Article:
There is no happier, more wholesome or more efficient loop than the Bakers at Red Lion, Baily's Dairy and Barnard's Orchards. I just completed the trip and bought a bap, a brownie and a loaf of French bread; a bottle of milk; and vegetables, cider and fresh flowers. Wonderful! Not only are you getting superb products and visiting fun places, but you're also supporting local businesses run by your neighbors.

Saturday, March 10, 2012

Stars without makeup

Before having her new passport photo taken, a friend of mine had her face tastefully "done" by a professional makeup artist so she wouldn't have one of those mugshots that embarrass so many travelers.
The only problem is, she wears makeup for special occasions only. So on her trip to Australia, she said, the guard at every security checkpoint did a visible double-take when comparing the cosmetically enhanced photo to her everyday face.
"No makeup," she explained simply.

Traps for bugs

My high-school friend Eric is one of the few people who actually gets excited about stink bugs -- but that stands to reason, considering that his Exton company, nth Solutions, makes stink bug traps. Here's his response to last week's item about how we were getting off relatively lightly so far this year.
"It's still waaaaaaaay too early for the little fellas! Peak indoor infestations begin closer to the end of March and will last through mid-May. The ones coming out now are responding to convection heating of the walls and attics, but most will remain dormant (overwintering) for at least a few more weeks. Here's hoping for a banner year and LOTS of trap sales!!!"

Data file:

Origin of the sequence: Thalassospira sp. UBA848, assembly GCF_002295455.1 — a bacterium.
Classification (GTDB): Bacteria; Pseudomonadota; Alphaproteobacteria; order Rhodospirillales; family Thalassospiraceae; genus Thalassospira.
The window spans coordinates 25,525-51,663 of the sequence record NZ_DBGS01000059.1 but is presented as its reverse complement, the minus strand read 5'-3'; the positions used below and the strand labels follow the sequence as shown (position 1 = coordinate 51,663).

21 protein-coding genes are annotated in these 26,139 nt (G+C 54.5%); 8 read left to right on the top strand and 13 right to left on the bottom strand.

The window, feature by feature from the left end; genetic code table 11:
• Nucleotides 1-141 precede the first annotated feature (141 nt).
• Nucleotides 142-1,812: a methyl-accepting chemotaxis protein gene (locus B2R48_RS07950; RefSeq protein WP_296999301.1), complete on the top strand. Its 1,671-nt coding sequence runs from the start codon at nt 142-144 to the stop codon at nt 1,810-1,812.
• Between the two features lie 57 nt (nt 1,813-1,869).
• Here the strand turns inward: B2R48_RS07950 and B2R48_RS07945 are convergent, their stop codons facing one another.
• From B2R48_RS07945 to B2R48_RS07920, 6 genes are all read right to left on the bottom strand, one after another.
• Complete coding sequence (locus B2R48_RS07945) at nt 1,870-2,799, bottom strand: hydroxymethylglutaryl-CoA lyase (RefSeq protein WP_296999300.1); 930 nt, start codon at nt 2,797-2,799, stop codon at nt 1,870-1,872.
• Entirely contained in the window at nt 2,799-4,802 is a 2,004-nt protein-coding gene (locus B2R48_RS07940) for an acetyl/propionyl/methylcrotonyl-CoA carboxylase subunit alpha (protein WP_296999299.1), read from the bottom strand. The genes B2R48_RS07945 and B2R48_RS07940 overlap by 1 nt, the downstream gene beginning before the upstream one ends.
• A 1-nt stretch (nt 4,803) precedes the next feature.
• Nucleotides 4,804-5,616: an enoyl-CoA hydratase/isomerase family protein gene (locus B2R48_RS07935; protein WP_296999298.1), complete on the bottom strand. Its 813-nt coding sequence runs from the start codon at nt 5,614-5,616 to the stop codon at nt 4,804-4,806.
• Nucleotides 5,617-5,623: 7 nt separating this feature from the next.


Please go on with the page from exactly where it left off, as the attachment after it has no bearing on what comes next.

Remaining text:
Thanks for that, Eric.
And don't forget about the stink bug sticker made by Kennett's own Hal Lewis! The "Stik-a-Bug," available at Hal's State Street auto service shop, is a long-handled device with a sticky pad that traps the insects.

Thursday, March 8, 2012

Clothes and the man

Though relations have thawed appreciably in recent months between billionaire Dick Hayne and his neighbors here in West Marlborough, Mr. Hayne and Urban Outfitters, the company he founded and runs, are still attracting plenty of controversy elsewhere, reports the "Philadelphia Business Journal."
Urban Outfitters drew the wrath of the Navajo Nation by selling a line of clothes, including women's underwear, with purportedly Navajo motifs. The tribe has sued, saying this infringes on their trademark.
And the Congressional Ad Hoc Committee on Irish Affairs asked the company to pull its St. Patrick's Day T-shirts, which linked Irish people and heavy drinking (for instance, a green T-shirt with the wording "I'm a Drinker, Not a Fighter" and a another saying "Irish I Were Drunk").

Wednesday, March 7, 2012

Local government

Nothing dramatic happened at the West Marlborough Township supervisors' meeting on Tuesday, March 6, just the day-in-day-out stuff that townships do.
1. The supervisors heard about a July 4 bike race (with time trials the day before) that's going to start at Brooklawn, Mrs. Hannum's former home, on Newark Road. The cyclists will ride out to Chatham and back over a 13-mile loop.
2. Wayne Grafton, currently an alternate member of the township's Zoning Hearing Board, will be asked to join the board as a full member to replace Charlie Brosius, who has retired.
3. In an effort to resolve the ongoing dispute between The Whip tavern and some of its disgruntled neighbors in Springdell, Supervisor Bill Wylie announced that two private meetings have been held between all the parties and one of the supervisors. (Under the state's "Sunshine Law" all municipal business must be done in public, which means supervisors aren't allowed to discuss township matters in private, except for a few exceptions like legal and personnel matters. By limiting participation in these meetings to only one supervisor, the board is avoiding even the appearance of improper private discussion.)
4. The township hasn't heard anything more about Dick Hayne's greenhouse complex at his Doe Run Farm in Springdell. Last year he filed an application seeking permission to process vegetables that he grows there, but then withdrew the application and hasn't refiled it.